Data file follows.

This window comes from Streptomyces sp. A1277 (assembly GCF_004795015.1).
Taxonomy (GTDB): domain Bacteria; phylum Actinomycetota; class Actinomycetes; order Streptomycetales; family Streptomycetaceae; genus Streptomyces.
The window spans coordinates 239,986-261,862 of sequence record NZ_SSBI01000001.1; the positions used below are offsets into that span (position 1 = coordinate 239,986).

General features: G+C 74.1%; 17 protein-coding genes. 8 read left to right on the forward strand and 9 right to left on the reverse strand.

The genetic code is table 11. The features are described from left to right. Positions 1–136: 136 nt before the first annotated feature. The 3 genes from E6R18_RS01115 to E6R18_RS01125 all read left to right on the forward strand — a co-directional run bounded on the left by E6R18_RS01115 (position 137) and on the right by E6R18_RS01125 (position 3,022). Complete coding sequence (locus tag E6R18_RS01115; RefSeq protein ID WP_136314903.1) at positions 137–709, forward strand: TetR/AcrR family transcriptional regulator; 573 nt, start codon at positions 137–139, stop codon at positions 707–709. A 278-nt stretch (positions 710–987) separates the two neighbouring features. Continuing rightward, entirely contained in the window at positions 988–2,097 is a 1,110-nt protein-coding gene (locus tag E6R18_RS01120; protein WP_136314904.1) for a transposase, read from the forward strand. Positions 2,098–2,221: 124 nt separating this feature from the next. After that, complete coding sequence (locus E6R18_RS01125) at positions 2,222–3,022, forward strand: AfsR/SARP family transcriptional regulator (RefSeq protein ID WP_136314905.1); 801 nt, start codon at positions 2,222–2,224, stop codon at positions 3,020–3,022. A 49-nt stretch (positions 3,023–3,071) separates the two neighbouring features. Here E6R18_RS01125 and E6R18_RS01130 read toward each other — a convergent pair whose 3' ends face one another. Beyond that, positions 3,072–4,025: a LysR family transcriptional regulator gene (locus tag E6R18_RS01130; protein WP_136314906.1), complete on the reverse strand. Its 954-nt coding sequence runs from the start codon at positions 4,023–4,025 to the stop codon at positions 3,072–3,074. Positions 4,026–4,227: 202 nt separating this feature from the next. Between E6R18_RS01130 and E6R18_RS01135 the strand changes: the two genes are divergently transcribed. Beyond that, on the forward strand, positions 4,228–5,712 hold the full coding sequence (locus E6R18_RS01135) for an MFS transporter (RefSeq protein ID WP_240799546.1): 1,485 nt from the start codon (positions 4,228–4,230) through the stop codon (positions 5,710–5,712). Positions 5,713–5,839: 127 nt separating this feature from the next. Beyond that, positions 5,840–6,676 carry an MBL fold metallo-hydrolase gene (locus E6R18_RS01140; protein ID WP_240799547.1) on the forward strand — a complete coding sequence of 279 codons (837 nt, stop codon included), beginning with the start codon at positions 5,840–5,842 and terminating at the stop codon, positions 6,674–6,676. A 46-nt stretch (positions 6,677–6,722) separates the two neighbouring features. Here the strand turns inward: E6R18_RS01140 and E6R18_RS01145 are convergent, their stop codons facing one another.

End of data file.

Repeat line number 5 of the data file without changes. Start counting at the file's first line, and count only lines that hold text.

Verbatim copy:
The genetic code is table 11. The features are described from left to right. Positions 1–136: 136 nt before the first annotated feature. The 3 genes from E6R18_RS01115 to E6R18_RS01125 all read left to right on the forward strand — a co-directional run bounded on the left by E6R18_RS01115 (position 137) and on the right by E6R18_RS01125 (position 3,022). Complete coding sequence (locus tag E6R18_RS01115; RefSeq protein ID WP_136314903.1) at positions 137–709, forward strand: TetR/AcrR family transcriptional regulator; 573 nt, start codon at positions 137–139, stop codon at positions 707–709. A 278-nt stretch (positions 710–987) separates the two neighbouring features. Continuing rightward, entirely contained in the window at positions 988–2,097 is a 1,110-nt protein-coding gene (locus tag E6R18_RS01120; protein WP_136314904.1) for a transposase, read from the forward strand. Positions 2,098–2,221: 124 nt separating this feature from the next. After that, complete coding sequence (locus E6R18_RS01125) at positions 2,222–3,022, forward strand: AfsR/SARP family transcriptional regulator (RefSeq protein ID WP_136314905.1); 801 nt, start codon at positions 2,222–2,224, stop codon at positions 3,020–3,022. A 49-nt stretch (positions 3,023–3,071) separates the two neighbouring features. Here E6R18_RS01125 and E6R18_RS01130 read toward each other — a convergent pair whose 3' ends face one another. Beyond that, positions 3,072–4,025: a LysR family transcriptional regulator gene (locus tag E6R18_RS01130; protein WP_136314906.1), complete on the reverse strand. Its 954-nt coding sequence runs from the start codon at positions 4,023–4,025 to the stop codon at positions 3,072–3,074. Positions 4,026–4,227: 202 nt separating this feature from the next. Between E6R18_RS01130 and E6R18_RS01135 the strand changes: the two genes are divergently transcribed. Beyond that, on the forward strand, positions 4,228–5,712 hold the full coding sequence (locus E6R18_RS01135) for an MFS transporter (RefSeq protein ID WP_240799546.1): 1,485 nt from the start codon (positions 4,228–4,230) through the stop codon (positions 5,710–5,712). Positions 5,713–5,839: 127 nt separating this feature from the next. Beyond that, positions 5,840–6,676 carry an MBL fold metallo-hydrolase gene (locus E6R18_RS01140; protein ID WP_240799547.1) on the forward strand — a complete coding sequence of 279 codons (837 nt, stop codon included), beginning with the start codon at positions 5,840–5,842 and terminating at the stop codon, positions 6,674–6,676. A 46-nt stretch (positions 6,677–6,722) separates the two neighbouring features. Here the strand turns inward: E6R18_RS01140 and E6R18_RS01145 are convergent, their stop codons facing one another.